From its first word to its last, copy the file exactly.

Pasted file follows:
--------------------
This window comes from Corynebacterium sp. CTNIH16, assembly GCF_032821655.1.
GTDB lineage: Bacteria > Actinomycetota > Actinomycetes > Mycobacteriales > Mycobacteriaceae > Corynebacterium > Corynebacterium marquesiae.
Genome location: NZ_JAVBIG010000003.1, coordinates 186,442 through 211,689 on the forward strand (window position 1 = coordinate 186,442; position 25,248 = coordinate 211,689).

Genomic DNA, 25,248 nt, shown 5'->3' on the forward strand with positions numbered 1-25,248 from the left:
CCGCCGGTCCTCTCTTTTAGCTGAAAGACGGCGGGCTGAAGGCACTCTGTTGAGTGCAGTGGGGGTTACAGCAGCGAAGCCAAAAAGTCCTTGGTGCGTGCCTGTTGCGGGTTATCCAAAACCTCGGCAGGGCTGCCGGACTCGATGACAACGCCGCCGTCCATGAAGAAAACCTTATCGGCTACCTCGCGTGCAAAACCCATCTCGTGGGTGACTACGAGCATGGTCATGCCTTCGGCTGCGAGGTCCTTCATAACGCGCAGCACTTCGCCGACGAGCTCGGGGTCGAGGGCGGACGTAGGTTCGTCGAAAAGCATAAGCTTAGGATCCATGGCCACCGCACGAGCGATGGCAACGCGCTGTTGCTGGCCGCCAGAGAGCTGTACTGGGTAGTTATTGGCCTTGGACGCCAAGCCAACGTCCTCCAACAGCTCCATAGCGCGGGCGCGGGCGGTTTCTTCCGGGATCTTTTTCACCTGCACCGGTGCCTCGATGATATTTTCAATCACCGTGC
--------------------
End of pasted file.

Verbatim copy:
This window comes from Corynebacterium sp. CTNIH16, assembly GCF_032821655.1.
GTDB lineage: Bacteria > Actinomycetota > Actinomycetes > Mycobacteriales > Mycobacteriaceae > Corynebacterium > Corynebacterium marquesiae.
Genome location: NZ_JAVBIG010000003.1, coordinates 186,442 through 211,689 on the forward strand (window position 1 = coordinate 186,442; position 25,248 = coordinate 211,689).

Genomic DNA, 25,248 nt, shown 5'->3' on the forward strand with positions numbered 1-25,248 from the left:
CCGCCGGTCCTCTCTTTTAGCTGAAAGACGGCGGGCTGAAGGCACTCTGTTGAGTGCAGTGGGGGTTACAGCAGCGAAGCCAAAAAGTCCTTGGTGCGTGCCTGTTGCGGGTTATCCAAAACCTCGGCAGGGCTGCCGGACTCGATGACAACGCCGCCGTCCATGAAGAAAACCTTATCGGCTACCTCGCGTGCAAAACCCATCTCGTGGGTGACTACGAGCATGGTCATGCCTTCGGCTGCGAGGTCCTTCATAACGCGCAGCACTTCGCCGACGAGCTCGGGGTCGAGGGCGGACGTAGGTTCGTCGAAAAGCATAAGCTTAGGATCCATGGCCACCGCACGAGCGATGGCAACGCGCTGTTGCTGGCCGCCAGAGAGCTGTACTGGGTAGTTATTGGCCTTGGACGCCAAGCCAACGTCCTCCAACAGCTCCATAGCGCGGGCGCGGGCGGTTTCTTCCGGGATCTTTTTCACCTGCACCGGTGCCTCGATGATATTTTCAATCACCGTGC